Dear Blog Reader,
This next creator is quite different from the prior artists. Instead of an individual, solo experience, Paola Prestini, a musician and writer, focuses her creative talents in collaboration with other artists. This is a woman who not only plunges into the unknown, but also prefers risks. She has courage and trust in her instincts.
The creative energy that she emanates attracts other artists who are also willing to take risks. This collaborative entity becomes the art. As Paola describes it, “…collaboration is an art and can only be learned by doing it…”
I first experienced Paola’s work when her opera, The Hubble Cantata was performed at the 2013 Bay Chamber Summer Festival in Rockport, Maine. I find her process and the resulting performances to be intriguing and moving. Below are three short videos, which she generously shared with us. Please watch all three. I think you will agree with me that Paola is an exceptional artist.
I am a composer, a producer, and a mentor. My influences range from Zorn (his music, his life) and Glass, to Beethoven, Palestrina, and folk music. I have dedicated the past twenty years to collaborating, and I have learned that collaboration can be an arduous process, and it is the balance of respecting people’s ideas, how to let certain ideas go, (and how to know which ones you will not let go) that allows you not to compromise your artistic integrity. Collaboration is an art in and of itself that can only be learned by doing it, making the necessary mistakes. My role in the process is my love of bringing disparate voices together, and seeing what emerges from the synergy. I continue to evolve because I see how different people ingest these new experiences - their rawness to the experience often enlightening certain parts of the collaborative process that were not clear to me before. Each artist’s passion for their ideas reminds me that redefining the boundaries in collaboration is a lifelong process and is absolutely connected to the project at hand, and that even in the hardest collaborative processes, ones identity is not lost, only rediscovered and reaffirmed.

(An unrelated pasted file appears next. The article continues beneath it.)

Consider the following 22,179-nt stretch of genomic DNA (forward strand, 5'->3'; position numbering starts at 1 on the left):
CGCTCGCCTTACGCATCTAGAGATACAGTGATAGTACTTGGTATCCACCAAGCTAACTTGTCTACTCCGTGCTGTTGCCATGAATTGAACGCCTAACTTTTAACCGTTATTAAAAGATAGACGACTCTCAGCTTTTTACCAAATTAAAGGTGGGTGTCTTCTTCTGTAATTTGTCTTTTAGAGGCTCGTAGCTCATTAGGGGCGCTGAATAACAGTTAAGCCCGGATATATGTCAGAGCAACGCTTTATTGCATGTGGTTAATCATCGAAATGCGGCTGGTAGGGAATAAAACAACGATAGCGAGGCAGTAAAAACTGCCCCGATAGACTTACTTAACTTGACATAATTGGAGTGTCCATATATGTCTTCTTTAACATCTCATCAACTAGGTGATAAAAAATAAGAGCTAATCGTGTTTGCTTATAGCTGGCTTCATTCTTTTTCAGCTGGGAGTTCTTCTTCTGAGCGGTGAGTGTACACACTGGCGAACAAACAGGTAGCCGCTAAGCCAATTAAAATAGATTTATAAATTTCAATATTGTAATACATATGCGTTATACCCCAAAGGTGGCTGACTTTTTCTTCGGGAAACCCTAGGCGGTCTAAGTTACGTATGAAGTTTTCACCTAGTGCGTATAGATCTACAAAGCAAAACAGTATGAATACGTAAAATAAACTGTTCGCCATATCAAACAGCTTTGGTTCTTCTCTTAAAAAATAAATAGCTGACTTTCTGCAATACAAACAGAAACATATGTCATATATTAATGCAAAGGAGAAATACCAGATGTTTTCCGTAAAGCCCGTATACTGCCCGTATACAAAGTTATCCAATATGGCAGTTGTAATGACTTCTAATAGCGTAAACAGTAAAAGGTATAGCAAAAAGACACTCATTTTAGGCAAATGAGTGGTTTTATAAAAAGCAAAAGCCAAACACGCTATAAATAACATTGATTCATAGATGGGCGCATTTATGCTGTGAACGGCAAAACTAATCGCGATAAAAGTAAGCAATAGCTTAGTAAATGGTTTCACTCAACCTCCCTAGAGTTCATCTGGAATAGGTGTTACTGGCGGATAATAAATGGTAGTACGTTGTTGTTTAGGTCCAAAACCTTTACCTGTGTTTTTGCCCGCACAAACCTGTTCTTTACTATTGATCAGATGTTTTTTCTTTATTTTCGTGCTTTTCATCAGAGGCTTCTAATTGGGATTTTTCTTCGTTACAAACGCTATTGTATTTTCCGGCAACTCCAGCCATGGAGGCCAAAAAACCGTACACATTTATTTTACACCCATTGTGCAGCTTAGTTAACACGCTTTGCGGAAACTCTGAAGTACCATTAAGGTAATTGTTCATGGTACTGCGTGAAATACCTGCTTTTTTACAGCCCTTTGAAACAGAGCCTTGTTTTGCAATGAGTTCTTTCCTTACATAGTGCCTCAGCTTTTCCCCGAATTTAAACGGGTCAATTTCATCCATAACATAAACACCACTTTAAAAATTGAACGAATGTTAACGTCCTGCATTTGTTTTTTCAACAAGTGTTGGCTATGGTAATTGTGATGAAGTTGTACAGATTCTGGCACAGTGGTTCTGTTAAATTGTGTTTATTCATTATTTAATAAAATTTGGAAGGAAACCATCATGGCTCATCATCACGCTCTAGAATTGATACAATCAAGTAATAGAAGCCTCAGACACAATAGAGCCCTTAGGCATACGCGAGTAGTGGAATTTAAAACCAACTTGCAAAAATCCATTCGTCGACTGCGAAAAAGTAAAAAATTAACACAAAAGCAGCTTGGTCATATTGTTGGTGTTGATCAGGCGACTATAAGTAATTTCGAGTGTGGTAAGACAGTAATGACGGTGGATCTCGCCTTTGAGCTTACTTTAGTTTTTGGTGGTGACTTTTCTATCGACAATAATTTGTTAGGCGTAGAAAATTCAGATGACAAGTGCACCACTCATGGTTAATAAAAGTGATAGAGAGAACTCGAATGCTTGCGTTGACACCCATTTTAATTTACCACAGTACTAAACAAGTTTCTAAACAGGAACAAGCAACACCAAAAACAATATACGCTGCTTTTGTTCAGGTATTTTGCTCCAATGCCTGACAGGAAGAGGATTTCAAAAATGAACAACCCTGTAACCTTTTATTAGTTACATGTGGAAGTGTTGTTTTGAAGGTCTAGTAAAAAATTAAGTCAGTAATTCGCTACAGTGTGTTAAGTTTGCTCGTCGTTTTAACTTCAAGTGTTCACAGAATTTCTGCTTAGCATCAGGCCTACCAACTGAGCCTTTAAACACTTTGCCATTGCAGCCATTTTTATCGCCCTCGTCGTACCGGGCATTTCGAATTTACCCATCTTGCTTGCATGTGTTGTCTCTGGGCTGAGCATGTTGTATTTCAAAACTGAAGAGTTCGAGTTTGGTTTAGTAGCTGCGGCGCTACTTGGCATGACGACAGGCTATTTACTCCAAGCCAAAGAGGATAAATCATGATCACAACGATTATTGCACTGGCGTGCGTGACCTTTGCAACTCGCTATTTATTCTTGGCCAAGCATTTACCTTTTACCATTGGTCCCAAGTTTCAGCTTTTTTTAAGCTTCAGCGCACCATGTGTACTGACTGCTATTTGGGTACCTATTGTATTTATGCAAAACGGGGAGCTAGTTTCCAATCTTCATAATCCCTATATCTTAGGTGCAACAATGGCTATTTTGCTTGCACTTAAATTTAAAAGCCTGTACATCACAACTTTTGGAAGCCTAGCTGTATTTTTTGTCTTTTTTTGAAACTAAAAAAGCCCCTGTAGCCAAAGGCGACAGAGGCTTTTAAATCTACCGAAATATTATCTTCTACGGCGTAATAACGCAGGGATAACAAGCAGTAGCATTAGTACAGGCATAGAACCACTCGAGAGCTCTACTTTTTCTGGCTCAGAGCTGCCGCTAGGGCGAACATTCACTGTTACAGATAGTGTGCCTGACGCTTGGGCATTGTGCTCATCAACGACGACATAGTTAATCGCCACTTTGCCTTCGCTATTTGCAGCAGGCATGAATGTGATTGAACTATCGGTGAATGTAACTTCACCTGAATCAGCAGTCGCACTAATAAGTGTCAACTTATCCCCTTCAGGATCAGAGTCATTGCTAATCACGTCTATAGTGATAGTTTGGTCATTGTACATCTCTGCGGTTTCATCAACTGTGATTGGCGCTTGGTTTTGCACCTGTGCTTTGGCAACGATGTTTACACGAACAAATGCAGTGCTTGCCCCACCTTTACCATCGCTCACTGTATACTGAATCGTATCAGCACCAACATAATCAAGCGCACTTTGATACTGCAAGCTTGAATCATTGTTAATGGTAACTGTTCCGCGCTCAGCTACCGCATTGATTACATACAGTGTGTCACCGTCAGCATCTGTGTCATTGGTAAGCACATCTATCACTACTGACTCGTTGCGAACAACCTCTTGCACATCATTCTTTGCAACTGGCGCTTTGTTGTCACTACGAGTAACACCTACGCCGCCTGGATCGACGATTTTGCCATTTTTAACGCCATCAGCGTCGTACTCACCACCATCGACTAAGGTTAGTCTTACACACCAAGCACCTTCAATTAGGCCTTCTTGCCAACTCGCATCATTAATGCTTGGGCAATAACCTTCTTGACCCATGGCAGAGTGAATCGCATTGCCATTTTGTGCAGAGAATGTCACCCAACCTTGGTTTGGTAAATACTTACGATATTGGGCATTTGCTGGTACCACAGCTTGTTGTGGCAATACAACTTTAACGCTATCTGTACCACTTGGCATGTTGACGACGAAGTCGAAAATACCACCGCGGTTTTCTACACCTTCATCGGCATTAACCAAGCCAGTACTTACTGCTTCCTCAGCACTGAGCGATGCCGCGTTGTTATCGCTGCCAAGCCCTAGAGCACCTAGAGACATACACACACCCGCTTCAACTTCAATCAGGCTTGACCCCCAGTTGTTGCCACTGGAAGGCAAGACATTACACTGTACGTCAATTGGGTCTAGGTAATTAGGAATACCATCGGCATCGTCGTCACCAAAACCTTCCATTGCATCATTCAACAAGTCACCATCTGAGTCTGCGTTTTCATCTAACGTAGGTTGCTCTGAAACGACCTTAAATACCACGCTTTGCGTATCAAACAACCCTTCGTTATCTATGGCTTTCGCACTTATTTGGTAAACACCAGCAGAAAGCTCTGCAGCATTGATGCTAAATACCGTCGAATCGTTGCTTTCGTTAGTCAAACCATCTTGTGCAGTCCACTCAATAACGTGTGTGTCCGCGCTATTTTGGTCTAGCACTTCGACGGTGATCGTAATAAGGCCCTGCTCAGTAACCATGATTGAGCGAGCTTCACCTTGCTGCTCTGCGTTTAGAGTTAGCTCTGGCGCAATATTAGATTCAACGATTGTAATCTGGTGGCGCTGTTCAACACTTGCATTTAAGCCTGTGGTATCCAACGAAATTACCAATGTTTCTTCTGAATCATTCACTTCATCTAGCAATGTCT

Literature has played a huge role in my writing - it has always been my first collaborator; I love painting music on these canvases - the ideas on the page invite me to play and to think. It began with Neruda and Borges at a very young age, and now, I am actively reading the blog of astrophysicist Mario Livio, pouring into Jung’s Red Book, and am relishing in the poetry of Brenda Shaughnessy.
When I write, after an initial process of often puzzling mechanical work (finding the language I want to use, and the outside sources that will be incorporated), I am in a state of flow: I often cannot remember the details of writing. It is as if all the years of experience come together to transport me through the process of expressing the cumulative inspirational sources into the musical concept at hand. These moments pay for all the hard work! They are the best moments of my musical life, and even though each musical project has a different entry point, that moment of flow occurs in each experience.